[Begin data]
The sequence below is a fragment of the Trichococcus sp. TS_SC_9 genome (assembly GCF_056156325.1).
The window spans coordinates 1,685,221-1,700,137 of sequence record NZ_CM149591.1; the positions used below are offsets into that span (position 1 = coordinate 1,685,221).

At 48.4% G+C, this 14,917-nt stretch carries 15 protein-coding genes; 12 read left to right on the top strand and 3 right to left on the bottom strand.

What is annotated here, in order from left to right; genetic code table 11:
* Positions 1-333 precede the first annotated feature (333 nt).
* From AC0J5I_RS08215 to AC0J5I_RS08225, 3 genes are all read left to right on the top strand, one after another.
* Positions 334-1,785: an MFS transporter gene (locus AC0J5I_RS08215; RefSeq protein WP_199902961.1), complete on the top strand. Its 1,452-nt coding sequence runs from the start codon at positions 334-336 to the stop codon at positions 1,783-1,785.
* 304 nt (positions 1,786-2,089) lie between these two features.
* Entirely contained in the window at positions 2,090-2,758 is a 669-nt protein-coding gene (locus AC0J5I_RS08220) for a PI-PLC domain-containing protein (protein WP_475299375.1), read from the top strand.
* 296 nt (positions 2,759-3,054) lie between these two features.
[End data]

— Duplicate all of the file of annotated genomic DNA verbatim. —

The sequence below is a fragment of the Trichococcus sp. TS_SC_9 genome (assembly GCF_056156325.1).
The window spans coordinates 1,685,221-1,700,137 of sequence record NZ_CM149591.1; the positions used below are offsets into that span (position 1 = coordinate 1,685,221).

At 48.4% G+C, this 14,917-nt stretch carries 15 protein-coding genes; 12 read left to right on the top strand and 3 right to left on the bottom strand.

What is annotated here, in order from left to right; genetic code table 11:
* Positions 1-333 precede the first annotated feature (333 nt).
* From AC0J5I_RS08215 to AC0J5I_RS08225, 3 genes are all read left to right on the top strand, one after another.
* Positions 334-1,785: an MFS transporter gene (locus AC0J5I_RS08215; RefSeq protein WP_199902961.1), complete on the top strand. Its 1,452-nt coding sequence runs from the start codon at positions 334-336 to the stop codon at positions 1,783-1,785.
* 304 nt (positions 1,786-2,089) lie between these two features.
* Entirely contained in the window at positions 2,090-2,758 is a 669-nt protein-coding gene (locus AC0J5I_RS08220) for a PI-PLC domain-containing protein (protein WP_475299375.1), read from the top strand.
* 296 nt (positions 2,759-3,054) lie between these two features.